I’m sorry I’ve made tempering sound more complicated than any of us want it to be.  But knowledge is power, right?

Temper Tantrum (part two) coming up, with really good instructions for tempering chocolate.




Where Ideas Come From

January 27th, 2012 by Cocolat

I love cooking from other chefs’ recipes. I follow a recipe closely the first time because I want to taste what the chef was thinking and tasting.  I’m also curious about the recipe writing (this is an occupational hazard).   If there is something unusual about the technique or use of ingredients, I want to learn from it rather than assuming that my usual way of doing something will be better or just as good. I think cooks who pride themselves on never following a recipe exactly sometimes miss out on some spectacular outcomes and amazing nuances, but that’s another post for another day. 
Once I taste a dish, ideas come even (especially?) if the dish is fantastic.   It’s not always about improving a recipe, but about using something learned from it to do something else. Sometimes a recipe creates a spark that flies pretty far from the original fire. 
When I made carrot soup from Mourad Lahlou’s Mourad: New Moroccan, I was intrigued that the carrots were cooked in carrot juice instead of stock and each serving was garnished with fresh citrus.
The soup waslovely.  I started to imagine a new carrot soup with raw carrot juice added at the very end to capture both the bright flavor of raw and the lower and mellower notes from the cooked carrots.  Then I drifted to carrot sorbet made from a combination of cooked carrots and raw juice.  And now I thinking about a carrot duet: a smooth creamy carrot ice cream to serve next to a scoop of icy carrot sorbet.  Wait for it…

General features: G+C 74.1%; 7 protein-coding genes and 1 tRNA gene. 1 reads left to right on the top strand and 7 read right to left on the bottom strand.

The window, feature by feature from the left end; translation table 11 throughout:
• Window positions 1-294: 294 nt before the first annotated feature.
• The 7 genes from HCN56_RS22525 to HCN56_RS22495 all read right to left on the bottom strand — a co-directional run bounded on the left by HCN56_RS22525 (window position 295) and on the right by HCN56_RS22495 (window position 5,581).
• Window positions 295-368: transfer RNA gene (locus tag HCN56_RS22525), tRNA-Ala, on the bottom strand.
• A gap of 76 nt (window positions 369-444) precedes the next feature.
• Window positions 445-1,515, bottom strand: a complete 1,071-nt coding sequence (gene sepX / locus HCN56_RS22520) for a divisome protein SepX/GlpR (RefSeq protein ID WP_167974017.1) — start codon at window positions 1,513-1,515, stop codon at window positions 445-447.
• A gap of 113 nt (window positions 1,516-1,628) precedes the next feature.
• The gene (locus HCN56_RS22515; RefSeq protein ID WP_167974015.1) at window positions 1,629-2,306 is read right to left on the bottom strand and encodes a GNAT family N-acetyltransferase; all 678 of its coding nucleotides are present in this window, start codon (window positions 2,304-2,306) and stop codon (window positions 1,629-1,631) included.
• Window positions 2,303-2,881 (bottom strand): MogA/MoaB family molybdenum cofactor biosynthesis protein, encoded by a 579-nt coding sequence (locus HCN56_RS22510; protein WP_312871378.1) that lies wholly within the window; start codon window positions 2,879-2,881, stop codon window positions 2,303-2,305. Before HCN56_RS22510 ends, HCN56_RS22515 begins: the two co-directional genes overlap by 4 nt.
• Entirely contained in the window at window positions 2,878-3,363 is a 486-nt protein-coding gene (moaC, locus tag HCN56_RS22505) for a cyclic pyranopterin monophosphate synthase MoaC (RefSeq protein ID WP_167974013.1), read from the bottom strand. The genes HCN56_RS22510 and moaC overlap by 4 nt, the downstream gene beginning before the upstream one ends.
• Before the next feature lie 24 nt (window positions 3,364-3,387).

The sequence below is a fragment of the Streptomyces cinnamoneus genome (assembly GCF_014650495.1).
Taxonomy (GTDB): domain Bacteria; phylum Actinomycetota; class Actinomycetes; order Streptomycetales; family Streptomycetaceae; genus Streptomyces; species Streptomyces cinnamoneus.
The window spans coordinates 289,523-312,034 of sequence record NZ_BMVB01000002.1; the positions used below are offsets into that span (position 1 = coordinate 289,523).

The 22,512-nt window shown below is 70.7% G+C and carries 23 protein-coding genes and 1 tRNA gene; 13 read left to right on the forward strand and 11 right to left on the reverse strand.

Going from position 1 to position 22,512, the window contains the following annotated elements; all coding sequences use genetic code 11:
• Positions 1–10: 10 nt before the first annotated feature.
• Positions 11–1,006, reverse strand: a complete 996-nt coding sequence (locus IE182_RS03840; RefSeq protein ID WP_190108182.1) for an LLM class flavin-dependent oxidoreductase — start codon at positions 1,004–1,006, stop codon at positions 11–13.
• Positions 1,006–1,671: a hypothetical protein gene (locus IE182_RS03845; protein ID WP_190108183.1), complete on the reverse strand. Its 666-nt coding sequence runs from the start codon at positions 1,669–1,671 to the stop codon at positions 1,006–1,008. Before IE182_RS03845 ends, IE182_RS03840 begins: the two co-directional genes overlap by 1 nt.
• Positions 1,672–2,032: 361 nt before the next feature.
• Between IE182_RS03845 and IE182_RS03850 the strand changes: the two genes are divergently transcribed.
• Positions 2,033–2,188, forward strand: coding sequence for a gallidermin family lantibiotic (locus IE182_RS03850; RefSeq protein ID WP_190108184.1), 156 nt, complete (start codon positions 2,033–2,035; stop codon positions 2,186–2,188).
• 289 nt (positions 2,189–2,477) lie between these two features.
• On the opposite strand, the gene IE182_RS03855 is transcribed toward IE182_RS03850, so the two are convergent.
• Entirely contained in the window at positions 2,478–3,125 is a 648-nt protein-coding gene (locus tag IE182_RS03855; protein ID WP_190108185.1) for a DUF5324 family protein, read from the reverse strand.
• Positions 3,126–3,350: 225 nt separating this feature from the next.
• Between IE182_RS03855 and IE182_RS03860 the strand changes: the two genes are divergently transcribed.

Meanwhile, a salad from Paula Wolfert’s Couscous and Other Good Food From Morocco inspired this  seductive dessert, which will appear in my own upcoming book, Sinfully Easy Delicious Desserts (coming May 2012 from Artisan Books).
From Sinfully Easy Delicious Desserts (Artisan 2012)
Scoops of creamy vanilla ice cream and icy mango sorbet in a pool of juicy scented orange segments with sticky dates, toasted almonds, and a fragrant top note of cinnamon. Serves 6

8 oranges

1/4 teaspoon orange blossom water, or to taste

6 small scoops vanilla ice cream

6 small scoops mango or orange sorbet

12 plump dates, pitted and quartered

1/3 cup (1.5 ounces) chopped toasted almonds or toasted slivered almonds

A cinnamon stick (optional)


Microplane zester (optional)

Up to 1 day before serving, prepare the oranges: Suprime 6 of the oranges or simply peel and slice them, reserving the juices. Pick out any seeds and collect all of the juices and the segments or slices in a bowl.

To serve, taste the juice and adjust the orange flower water if necessary. Divide the oranges and juices evenly among six serving bowls. Nestle a small scoop of ice cream and a small scoop of sorbet in the center of each bowl. Distribute the quartered dates around the ice cream and sprinkle each dessert with the chopped almonds. Grate a little bit of the cinnamon stick over each bowl with a microplane zester, if desired, and serve immediately.